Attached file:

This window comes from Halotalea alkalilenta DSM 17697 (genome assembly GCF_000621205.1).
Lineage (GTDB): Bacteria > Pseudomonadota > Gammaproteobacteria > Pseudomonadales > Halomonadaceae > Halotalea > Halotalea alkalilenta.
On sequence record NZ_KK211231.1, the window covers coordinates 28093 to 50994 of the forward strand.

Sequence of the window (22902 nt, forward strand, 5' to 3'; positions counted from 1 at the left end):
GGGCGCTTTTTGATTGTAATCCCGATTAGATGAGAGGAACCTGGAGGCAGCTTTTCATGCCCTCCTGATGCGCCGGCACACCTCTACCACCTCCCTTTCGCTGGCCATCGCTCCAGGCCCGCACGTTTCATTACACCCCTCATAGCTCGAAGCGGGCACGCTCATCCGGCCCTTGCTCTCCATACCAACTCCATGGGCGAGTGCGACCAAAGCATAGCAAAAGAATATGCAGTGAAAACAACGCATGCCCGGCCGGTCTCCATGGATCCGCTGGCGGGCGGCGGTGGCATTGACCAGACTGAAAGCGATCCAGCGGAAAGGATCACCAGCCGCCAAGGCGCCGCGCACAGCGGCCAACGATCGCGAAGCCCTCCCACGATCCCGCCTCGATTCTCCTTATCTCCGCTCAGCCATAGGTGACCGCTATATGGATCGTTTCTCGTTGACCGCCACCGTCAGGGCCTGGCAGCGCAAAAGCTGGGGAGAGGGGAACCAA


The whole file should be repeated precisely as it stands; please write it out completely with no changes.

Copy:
This window comes from Halotalea alkalilenta DSM 17697 (genome assembly GCF_000621205.1).
Lineage (GTDB): Bacteria > Pseudomonadota > Gammaproteobacteria > Pseudomonadales > Halomonadaceae > Halotalea > Halotalea alkalilenta.
On sequence record NZ_KK211231.1, the window covers coordinates 28093 to 50994 of the forward strand.

Sequence of the window (22902 nt, forward strand, 5' to 3'; positions counted from 1 at the left end):
GGGCGCTTTTTGATTGTAATCCCGATTAGATGAGAGGAACCTGGAGGCAGCTTTTCATGCCCTCCTGATGCGCCGGCACACCTCTACCACCTCCCTTTCGCTGGCCATCGCTCCAGGCCCGCACGTTTCATTACACCCCTCATAGCTCGAAGCGGGCACGCTCATCCGGCCCTTGCTCTCCATACCAACTCCATGGGCGAGTGCGACCAAAGCATAGCAAAAGAATATGCAGTGAAAACAACGCATGCCCGGCCGGTCTCCATGGATCCGCTGGCGGGCGGCGGTGGCATTGACCAGACTGAAAGCGATCCAGCGGAAAGGATCACCAGCCGCCAAGGCGCCGCGCACAGCGGCCAACGATCGCGAAGCCCTCCCACGATCCCGCCTCGATTCTCCTTATCTCCGCTCAGCCATAGGTGACCGCTATATGGATCGTTTCTCGTTGACCGCCACCGTCAGGGCCTGGCAGCGCAAAAGCTGGGGAGAGGGGAACCAA